The forthcoming presidential race between incumbent President Barack Obama and Republican Mitt Romney will be very close in terms of both the popular and electoral vote. There is more volatility in the electorate than at any time in recent memory. The polls show that the voters see Romney as more likely to improve the economy, while Obama is viewed as the more likable candidate. Doubtless, the popular vote lead will shift often between now and Election Day, November 6, 2012.
It is the electoral vote that determines the winner. The candidate who wins 270 or more electoral votes is elected President. I presently project Mitt Romney as the likely winner of 252 electoral votes, while Barack Obama garners 248. There are two states up for grabs: Pennsylvania (20 electoral votes) and Ohio (18 electoral votes). If Romney wins either Pennsylvania or Ohio, he will be elected as the 45th President of the United States. If he loses both states, Obama wins reelection.
The basis of my projection is as follows:
I predict that Mitt Romney will carry without difficulty all of the states that John McCain won in 2008, for a total of 180 electoral votes. These states are as follows:
Alabama, Alaska, Arkansas, Arizona, Georgia, Idaho, Kansas, Kentucky, Louisiana, Mississippi, Missouri, Montana, Nebraska, North Dakota, Oklahoma, South Carolina, South Dakota, Tennessee, Texas, Utah, West Virginia, Wyoming.
I also predict that Mitt Romney will win the following five states that Barack Obama won in 2008, for an additional 72 electoral votes:
Florida, Indiana, New Hampshire, North Carolina, Virginia.
This brings Romney’s total to 252 electoral votes.
Barack Obama will win the following states, all of which he won in 2008, for a total of 248 electoral votes:
California, Colorado, Connecticut, Delaware, District of Columbia, Hawaii, Iowa, Illinois, Maine, Maryland, Massachusetts, Michigan, Minnesota, Nevada, New York, New Jersey, New Mexico, Oregon, Rhode Island, Vermont, Washington, Wisconsin.
That leaves Ohio and Pennsylvania. While Obama currently leads in both states, it is highly possible for Romney to win either or both.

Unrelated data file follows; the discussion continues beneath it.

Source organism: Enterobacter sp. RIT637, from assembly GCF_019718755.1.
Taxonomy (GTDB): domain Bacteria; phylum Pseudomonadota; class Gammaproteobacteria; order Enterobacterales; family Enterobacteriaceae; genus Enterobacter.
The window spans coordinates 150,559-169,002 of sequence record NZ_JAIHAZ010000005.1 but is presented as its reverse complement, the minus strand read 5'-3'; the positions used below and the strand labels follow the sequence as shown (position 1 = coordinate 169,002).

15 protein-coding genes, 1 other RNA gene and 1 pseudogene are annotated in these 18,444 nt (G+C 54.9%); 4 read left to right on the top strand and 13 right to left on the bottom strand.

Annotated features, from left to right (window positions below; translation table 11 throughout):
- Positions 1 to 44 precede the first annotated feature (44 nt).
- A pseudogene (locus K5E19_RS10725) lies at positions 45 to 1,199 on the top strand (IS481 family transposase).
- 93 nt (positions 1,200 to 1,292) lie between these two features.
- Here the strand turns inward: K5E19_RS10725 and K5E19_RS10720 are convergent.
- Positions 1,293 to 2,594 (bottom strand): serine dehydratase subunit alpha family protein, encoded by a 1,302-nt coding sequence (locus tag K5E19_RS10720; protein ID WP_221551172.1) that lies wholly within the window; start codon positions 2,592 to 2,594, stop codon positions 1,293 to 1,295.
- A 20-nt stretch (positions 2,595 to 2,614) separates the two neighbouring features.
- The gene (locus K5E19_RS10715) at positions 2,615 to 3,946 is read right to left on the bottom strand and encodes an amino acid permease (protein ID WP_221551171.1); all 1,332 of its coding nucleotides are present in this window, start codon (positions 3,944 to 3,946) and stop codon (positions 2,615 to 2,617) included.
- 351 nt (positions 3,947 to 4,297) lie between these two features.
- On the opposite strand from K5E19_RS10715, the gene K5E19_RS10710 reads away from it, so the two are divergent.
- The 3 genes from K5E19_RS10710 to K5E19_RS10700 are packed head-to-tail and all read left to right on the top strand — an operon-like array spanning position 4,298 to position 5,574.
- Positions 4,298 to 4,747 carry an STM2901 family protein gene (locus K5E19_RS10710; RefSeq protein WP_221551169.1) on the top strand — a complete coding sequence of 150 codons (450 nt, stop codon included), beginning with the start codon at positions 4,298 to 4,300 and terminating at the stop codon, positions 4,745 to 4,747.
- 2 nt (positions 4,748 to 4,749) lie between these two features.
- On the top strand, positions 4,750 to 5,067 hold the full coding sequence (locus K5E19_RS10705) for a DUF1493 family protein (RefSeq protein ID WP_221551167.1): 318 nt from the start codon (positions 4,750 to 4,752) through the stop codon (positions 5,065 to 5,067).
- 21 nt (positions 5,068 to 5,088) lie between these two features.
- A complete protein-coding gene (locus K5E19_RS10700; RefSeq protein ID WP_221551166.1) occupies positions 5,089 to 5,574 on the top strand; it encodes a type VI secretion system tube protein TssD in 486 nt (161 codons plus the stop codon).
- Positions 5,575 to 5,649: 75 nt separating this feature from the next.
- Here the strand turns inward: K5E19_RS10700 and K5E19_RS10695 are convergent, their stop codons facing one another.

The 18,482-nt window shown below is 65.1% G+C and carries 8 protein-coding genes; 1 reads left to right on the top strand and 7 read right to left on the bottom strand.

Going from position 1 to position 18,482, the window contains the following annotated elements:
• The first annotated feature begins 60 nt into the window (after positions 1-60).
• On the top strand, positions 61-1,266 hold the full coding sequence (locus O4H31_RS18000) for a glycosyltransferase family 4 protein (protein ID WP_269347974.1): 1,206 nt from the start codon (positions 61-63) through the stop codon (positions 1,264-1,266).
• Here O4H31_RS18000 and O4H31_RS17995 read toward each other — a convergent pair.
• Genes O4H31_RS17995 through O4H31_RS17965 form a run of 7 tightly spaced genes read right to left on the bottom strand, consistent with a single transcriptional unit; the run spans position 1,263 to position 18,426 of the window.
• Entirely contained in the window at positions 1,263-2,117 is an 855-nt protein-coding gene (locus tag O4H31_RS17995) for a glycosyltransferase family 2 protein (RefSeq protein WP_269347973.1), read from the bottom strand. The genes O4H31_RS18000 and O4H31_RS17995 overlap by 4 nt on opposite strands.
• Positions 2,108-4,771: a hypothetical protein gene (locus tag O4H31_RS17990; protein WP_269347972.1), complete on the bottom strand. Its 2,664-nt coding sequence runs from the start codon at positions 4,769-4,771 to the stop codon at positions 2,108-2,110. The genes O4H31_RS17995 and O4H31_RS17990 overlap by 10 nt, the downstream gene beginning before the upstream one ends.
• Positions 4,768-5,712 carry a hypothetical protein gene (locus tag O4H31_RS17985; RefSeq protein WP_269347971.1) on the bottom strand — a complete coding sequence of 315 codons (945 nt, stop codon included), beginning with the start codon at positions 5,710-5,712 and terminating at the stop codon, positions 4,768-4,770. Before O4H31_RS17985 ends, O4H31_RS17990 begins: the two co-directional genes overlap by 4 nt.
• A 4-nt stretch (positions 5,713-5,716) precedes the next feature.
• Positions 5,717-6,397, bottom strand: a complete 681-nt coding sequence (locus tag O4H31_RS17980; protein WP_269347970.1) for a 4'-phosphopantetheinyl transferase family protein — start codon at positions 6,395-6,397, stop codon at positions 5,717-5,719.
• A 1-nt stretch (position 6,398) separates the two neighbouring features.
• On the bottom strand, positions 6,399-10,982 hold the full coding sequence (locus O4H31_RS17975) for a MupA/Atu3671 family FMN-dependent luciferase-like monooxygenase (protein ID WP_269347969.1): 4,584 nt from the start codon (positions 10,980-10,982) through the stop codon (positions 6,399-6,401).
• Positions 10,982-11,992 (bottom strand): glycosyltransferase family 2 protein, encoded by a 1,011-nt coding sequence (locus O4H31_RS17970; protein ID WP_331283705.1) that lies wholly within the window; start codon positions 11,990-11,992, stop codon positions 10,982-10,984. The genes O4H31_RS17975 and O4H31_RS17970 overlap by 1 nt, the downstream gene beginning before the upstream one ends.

The absolute necessity of Romney carrying either Ohio or Pennsylvania will result in New Jersey’s Governor Chris Christie and Ohio’s U.S. Senator Rob Portman being the finalists on the Republican nominee’s short list for Vice Presidential running mate. Both Christie and Portman have unique assets that make each a highly valuable running mate.
Romney’s key to victory in Pennsylvania is his ability to win the votes of Reagan Democrats. There is no political figure in America with more appeal to Reagan Democrats than Chris Christie. Also, Christie has more ability than any other prospective Romney running mate of rallying the Republican base and driving up GOP turnout in November.
Ron Portman’s powerful electoral appeal in his home state of Ohio has been demonstrated in past elections for both the U.S. Senate and House o
f Representatives. In his former capacities in the administration of former President George W. Bush as U.S. Special Trade Representative and Office of Management and Budget Director, Portman gained an encyclopedic knowledge of the government of the United States. This knowledge would enable Rob to trounce the bumbling Vice President Joe Biden in any debate, further enhancing Romney’s chances of victory.
I am not an intimate of Chris Christie, and I have never had any conversation with him about the Vice Presidency. Yet I suspect that there may be a logistical factor that would make him, or any other first term New Jersey governor for that matter, reluctant to accept a Vice Presidential nomination.
If a Romney-Christie ticket prevails in November, then all is well with Chris Christie. If a Romney-Christie ticket loses, however, then Chris Christie has to return to New Jersey virtually the next day after the election and begin his campaign for reelection as New Jersey’s governor.
Christie is New Jersey’s most popular governor since Tom Kean, and he is a solid favorite for reelection. He is a superbly effective campaigner; yet the question is whether he would want to entertain the prospect of a continuous fourteen month campaign first for a Romney-Christie ticket and then for reelection as New Jersey Governor should Obama be reelected. This is a major logistical burden on anybody, even on an individual with the high energy level and zest for campaigning that Chris Christie has demonstrated in the past.
If Christie were to decline the Vice Presidential nomination and Romney were to win the Presidential race, it is highly likely that Romney would offer Christie the position of Attorney General. If Christie accepted, he would certainly remain a top tier candidate for the Republican presidential nomination in 2020.
In any event, Chris Christie is a man with many good future options at this point. Both Chris Christie and Rob Portman are excellent options for Mitt Romney as he decides on a running mate in Campaign 2012.
Alan J. Steinberg served as Regional Administrator of Region 2 EPA during the administration of former President George W. Bush. Region 2 EPA consists of the states of New York and New Jersey, the Commonwealth of Puerto Rico, the U.S. Virgin Islands, and eight federally recognized Indian nations. Under former New Jersey Governor Christie Whitman, he served as Executive Director of the New Jersey Meadowlands Commission. He currently serves on the political science faculty of Monmouth University.